AlOerter¬†took to abstract painting as he once did to throwing the discus."It's something I want to do every day," says the first track and fieldathlete to win the same event in four consecutive Olympics (1956, '60, '64 and'68). And the painting was going quite well until March¬†13, 2003--the dayOerter died. His heart stopped during a meeting of his condo board inFort¬†Myers Beach, Fla. "Those meetings," says Oerter, 70,"could kill anybody."
Oerter had changedhis blood pressure medication, causing fluid to build up around his heart. Whenhe got to the hospital, he motioned for a scrap of paper. "My wife [Cathy]thought I was going to write, 'I love you forever,' " Oerter says, "butI wrote, 'The light at the end of the tunnel is bulls---.' " Fourcardiologists told him he needed a heart transplant, a suggestion he dismissed."I've had an interesting life," says Oerter, "and I'm going outwith what I have."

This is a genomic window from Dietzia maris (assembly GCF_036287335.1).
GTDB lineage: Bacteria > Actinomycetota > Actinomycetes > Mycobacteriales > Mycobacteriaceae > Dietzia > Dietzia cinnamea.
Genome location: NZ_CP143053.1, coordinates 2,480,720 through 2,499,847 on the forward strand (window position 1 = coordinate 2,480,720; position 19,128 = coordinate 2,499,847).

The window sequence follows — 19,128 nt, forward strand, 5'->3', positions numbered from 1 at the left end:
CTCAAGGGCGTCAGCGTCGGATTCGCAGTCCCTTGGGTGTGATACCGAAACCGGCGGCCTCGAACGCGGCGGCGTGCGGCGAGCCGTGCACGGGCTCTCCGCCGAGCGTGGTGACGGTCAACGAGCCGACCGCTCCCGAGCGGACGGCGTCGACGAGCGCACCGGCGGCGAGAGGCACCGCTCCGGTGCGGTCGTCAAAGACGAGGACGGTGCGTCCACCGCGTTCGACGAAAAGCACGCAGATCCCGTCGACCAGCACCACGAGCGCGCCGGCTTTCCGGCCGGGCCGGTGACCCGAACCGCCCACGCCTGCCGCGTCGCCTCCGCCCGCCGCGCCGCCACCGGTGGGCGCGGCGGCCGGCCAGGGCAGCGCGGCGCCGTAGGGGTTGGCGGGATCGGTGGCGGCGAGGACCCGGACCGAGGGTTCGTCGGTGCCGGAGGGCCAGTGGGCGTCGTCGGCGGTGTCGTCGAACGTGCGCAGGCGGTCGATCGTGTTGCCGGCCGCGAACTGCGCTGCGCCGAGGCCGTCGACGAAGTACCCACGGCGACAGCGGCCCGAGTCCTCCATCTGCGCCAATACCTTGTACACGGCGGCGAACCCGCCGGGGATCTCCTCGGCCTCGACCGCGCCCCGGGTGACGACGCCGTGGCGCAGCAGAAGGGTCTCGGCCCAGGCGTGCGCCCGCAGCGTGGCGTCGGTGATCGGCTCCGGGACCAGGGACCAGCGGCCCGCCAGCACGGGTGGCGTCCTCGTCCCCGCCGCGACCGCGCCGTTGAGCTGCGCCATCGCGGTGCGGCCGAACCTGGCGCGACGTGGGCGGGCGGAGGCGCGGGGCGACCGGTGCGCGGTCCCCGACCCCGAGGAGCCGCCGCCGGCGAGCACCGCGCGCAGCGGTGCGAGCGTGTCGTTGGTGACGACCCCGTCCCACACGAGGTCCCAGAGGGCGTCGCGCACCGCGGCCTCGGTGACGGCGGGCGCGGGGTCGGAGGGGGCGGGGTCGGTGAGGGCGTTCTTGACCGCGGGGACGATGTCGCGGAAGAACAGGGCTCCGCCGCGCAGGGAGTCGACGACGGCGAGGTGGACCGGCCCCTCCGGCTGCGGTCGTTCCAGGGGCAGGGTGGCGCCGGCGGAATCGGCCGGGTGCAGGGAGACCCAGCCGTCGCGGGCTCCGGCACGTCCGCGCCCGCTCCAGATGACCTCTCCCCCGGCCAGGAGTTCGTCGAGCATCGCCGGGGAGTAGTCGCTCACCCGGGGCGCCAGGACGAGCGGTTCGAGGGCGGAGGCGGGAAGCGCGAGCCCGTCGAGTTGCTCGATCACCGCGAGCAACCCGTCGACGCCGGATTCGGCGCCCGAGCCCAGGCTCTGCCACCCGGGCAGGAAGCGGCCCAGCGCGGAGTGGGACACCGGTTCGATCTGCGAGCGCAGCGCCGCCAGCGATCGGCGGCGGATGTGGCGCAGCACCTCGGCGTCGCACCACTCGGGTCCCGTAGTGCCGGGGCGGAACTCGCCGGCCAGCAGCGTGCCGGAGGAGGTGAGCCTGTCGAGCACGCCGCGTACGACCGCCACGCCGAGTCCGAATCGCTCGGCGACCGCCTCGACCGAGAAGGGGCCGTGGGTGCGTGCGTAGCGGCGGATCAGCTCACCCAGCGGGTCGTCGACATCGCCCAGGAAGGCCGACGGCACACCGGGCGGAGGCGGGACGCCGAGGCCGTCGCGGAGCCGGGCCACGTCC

While Oerter nolonger competes in his old field, the discus sometimes plays a role in hisartwork, which is influenced by such expressionists as Wassily Kandinsky andRobert Motherwell. For his Impact series Oerter flings the disc at pools ofpaint lying on canvas, creating forceful lines that radiate outward. To promotethe relationship between athletics and aesthetics, last year Oerter helpedcreate Art of the Olympians, which has collected the work of 14¬†Gamesveterans, including long jumper Bob Beamon, luger Cammy Myler and swimmer ShaneGould. The exhibit has traveled to New York City and will soon find a permanenthome in a gallery on the Fort Myers waterfront. Oerter, too, stays on the move.He expects to be at the Summer Games in Beijing next year--not throwing, ofcourse, but showing his pieces. Says Oerter, "It's a lot easier on theshoulders."
Oerter harnesses the visceral energy of his sport by hurling the discus at hiscanvases.